What’s for Dinner? Piedmontese Beef from Heartland Meats
Regarding food, most of us used to ask just one simple question: “What’s for dinner?” But in these enlightened times, we now realize the implications of how we nourish ourselves reach far beyond health and personal preference, into political, environmental, and moral territory.
We still want to know what’s for dinner, but we also want to know a whole lot more: Where was it grown? How was it transported? Under what conditions was it produced? Does it contain chemical additives? Will it raise my cholesterol level or cause an allergic reaction? Can I afford it? And, by the way, how does it taste?
John Sondgeroth of Heartland Meats, Inc. thinks you deserve to know the answers to all these questions. He and his wife, Pat, raise all-natural, hormone-free beef on an American Humane Certified family farm in Mendota, Illinois. The cattle are started on grass and finished on non-genetically-modified corn silage grown right on the farm, slaughtered locally and returned to the on-site processing plant, which is visited by federal inspectors five days a week.
There, the meat is individually vacuum-packaged and fresh frozen with no added sodium, preservatives, tenderizers or flavor enhancers, and sold direct to consumers at three of Chicago’s top-ranked farmers’ markets: Chicago’s Green City Market, the Evanston Farmers’ Market, and the Oak Park Farmers’ Market.
“From our farm gate to your dinner plate,” John Sondgeroth says, handing me a package of Heartland’s signature lean, tasty Piedmontese beef.
“We’re fourth-generation farmers,” he explains. The Sondgeroth family has owned a 1,400-acre plot in this rural area, 100 miles southwest of Chicago, since 1903. The farm passed from his great-grandfather to his grandfather and father, who continued to build and improve the farm over the years. Dad still keeps a watchful eye, but John took the helm in 1987.
Corn and soybeans are their cash crops, providing both the capital and the feed for the 300–400 head of cattle they raise every year. Their intention is to diversify to meet 21st century demand for lean, healthy, hormone-free beef.
“Taste, texture, consistency. That’s what keeps the customers coming back,” Sondgeroth says, as wife Pat sells one of their regulars an appetizing package of flank steak. A taste of Piedmontese beef from a supplier hooked them on the breed and the business. Italy’s number one beef breed originated in the Piedmont region. It was introduced in North America in the early 1980s, when health concerns over fat content in the all-American meat-and-potatoes diet created a demand for lean meat. Piedmontese is naturally lean, but tender and remarkably flavorful.
No Grades or Sell-By Dates
Heartland’s beef doesn’t carry a grade like the beef you’d buy in the grocery store. The grading system is based on marbling — the amount and distribution of fat within lean meat. In that context, their product would be labeled Select Plus — below several levels of the Prime and Choice cuts preferred by consumers. “But it tastes like prime,” Sondgeroth asserts. “You can cut it with a dinner knife.” For these attributes, he credits the cattle’s feed, the farm’s production methods, and the breed itself.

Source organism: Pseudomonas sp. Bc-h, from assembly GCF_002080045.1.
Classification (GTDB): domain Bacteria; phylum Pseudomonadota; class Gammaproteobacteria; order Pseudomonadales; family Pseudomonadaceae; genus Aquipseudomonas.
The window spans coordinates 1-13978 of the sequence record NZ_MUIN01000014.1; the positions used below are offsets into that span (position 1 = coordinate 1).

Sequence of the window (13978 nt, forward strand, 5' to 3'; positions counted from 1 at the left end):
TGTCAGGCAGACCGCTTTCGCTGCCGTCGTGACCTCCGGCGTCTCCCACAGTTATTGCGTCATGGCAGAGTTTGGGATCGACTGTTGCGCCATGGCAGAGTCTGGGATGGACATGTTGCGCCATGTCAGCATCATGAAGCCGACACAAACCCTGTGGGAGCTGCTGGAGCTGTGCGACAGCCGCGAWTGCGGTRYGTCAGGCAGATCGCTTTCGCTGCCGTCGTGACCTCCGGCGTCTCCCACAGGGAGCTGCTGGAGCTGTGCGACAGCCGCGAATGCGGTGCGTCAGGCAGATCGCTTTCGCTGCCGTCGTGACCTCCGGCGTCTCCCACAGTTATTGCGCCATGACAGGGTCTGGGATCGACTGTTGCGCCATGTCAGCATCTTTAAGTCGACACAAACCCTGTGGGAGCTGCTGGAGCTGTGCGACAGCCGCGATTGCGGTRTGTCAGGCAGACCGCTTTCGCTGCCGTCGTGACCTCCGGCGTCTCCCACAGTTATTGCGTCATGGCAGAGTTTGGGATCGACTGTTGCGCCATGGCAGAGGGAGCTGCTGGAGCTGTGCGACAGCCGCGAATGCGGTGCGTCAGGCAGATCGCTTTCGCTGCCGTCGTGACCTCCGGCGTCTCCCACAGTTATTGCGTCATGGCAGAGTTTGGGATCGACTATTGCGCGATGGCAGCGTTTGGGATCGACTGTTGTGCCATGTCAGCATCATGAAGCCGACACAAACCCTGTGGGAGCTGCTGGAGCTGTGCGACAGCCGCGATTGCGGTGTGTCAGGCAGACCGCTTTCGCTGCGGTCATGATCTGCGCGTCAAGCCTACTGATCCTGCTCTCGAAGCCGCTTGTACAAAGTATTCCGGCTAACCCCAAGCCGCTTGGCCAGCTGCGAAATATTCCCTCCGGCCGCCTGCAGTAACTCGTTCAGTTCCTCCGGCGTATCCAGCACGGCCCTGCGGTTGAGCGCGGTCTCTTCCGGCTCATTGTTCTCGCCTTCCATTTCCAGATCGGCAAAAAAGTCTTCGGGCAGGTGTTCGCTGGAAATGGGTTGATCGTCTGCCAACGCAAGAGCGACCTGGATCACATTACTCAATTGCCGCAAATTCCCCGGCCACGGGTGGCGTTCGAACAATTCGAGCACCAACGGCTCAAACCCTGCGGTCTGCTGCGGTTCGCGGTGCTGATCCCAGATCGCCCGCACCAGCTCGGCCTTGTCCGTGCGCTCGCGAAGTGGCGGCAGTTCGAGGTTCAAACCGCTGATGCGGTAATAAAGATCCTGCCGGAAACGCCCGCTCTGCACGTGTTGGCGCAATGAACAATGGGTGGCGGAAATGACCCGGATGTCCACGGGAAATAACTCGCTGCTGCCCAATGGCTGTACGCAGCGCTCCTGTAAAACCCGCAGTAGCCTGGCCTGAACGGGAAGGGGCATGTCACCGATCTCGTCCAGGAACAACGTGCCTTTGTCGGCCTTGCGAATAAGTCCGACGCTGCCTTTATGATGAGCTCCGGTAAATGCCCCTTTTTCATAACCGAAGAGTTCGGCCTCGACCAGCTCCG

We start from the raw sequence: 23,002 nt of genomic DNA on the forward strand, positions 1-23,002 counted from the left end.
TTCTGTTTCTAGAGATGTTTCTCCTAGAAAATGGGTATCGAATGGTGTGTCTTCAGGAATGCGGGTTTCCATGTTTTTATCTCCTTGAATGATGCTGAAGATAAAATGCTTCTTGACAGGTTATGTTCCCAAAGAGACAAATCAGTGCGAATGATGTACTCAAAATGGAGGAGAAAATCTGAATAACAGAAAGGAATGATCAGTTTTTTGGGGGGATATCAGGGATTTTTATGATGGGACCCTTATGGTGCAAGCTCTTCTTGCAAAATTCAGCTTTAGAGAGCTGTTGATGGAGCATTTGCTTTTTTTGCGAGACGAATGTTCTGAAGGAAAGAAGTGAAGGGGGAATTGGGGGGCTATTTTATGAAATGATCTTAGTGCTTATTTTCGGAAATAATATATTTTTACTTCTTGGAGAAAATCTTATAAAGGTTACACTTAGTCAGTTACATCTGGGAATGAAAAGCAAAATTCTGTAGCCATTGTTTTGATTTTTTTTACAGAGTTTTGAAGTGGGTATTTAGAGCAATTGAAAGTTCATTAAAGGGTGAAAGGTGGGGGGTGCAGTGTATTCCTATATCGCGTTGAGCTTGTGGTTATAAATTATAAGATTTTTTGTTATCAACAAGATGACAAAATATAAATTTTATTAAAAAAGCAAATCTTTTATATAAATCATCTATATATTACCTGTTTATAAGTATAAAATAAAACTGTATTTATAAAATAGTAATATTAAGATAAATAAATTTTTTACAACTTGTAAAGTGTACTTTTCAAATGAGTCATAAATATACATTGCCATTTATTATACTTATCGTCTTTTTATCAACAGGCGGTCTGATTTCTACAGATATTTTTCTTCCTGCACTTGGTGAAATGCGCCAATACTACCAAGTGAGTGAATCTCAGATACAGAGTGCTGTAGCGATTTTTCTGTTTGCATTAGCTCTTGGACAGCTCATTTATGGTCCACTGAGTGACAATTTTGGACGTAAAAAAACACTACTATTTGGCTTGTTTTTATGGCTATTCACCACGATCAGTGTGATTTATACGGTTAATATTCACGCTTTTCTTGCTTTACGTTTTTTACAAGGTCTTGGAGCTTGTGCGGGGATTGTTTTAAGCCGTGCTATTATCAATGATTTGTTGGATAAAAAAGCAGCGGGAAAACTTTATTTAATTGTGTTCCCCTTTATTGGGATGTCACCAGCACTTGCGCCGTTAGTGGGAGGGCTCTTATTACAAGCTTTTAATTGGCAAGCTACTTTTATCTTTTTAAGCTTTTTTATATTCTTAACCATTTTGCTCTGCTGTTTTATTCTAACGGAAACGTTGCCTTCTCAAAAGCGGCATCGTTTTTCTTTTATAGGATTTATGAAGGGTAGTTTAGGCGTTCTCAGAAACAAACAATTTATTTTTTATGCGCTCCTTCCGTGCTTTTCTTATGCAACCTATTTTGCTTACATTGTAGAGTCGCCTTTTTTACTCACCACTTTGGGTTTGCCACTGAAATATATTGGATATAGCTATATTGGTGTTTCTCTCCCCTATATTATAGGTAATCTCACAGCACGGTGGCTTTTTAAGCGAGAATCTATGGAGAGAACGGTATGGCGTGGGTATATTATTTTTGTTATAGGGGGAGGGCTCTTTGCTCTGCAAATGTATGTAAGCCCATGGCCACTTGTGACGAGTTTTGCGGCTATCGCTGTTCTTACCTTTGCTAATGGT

Something else you won’t see on the Heartland label is a “Sell-By” date. Fresh beef sold in grocery stores is dated because the quality of the product deteriorates, and refrigeration merely retards the growth of bacteria. But Heartland’s fresh-frozen, vacuum-packed meats are, as Sondgeroth explains, frozen not only in temperature but also in time. “The beef you buy in the grocery store has an expiration date. This package of meat [from Heartland Meats] can be stored in your freezer and eaten indefinitely.”
Sondgeroth’s statement raises questions as to the safety of the refrigerated and frozen meat we purchase at our local retailers. According to the USDA, daily inspection of any slaughterhouse that ships meat across state lines is mandatory. Product dating and grading of beef are voluntary, however.
Meat plants that ship intrastate are subject to state authority — and state requirements are, by law, at least equal to federal inspection laws. That should give all of us consumers peace of mind, right? Not really. Once the bulk shipments arrive at their final destination — the retail establishment where you shop — there’s no federal or state oversight.
“That’s the scary part for consumers,” Pat Sondgeroth says. “The meat-cutting department at your local butcher shop or grocery store isn’t required to send samples of their ground beef product to be tested for E. coli.” (Heartland Meats voluntarily sends samples for testing.) “If the temperature in the cutting room is too high, or the grinder isn’t cleaned properly, that ground beef could become contaminated.
If you purchase an individually wrapped portion of meat from Heartland Meats or any other product bearing an inspection label from the U.S Department of Agriculture, you have the assurance that the processor who shipped the meat is inspected every day they cut and process meat.
A Different Kind of Satisfaction
The Sondgeroths could opt to ship their cattle off to be slaughtered, butchered, and processed for less cost than having them slaughtered locally and returned to the farm for processing. That might enable them to turn a profit from the beef operation — something they aspire to in the future.
But for now, though not operating in the black, they have the satisfaction of producing meat that is heart-healthy, safe, tender, and tasty. The product that carries their name comes from the same animals they raised humanely on their farm, eating feed the family grew themselves and served with a little molasses sprinkled on top.
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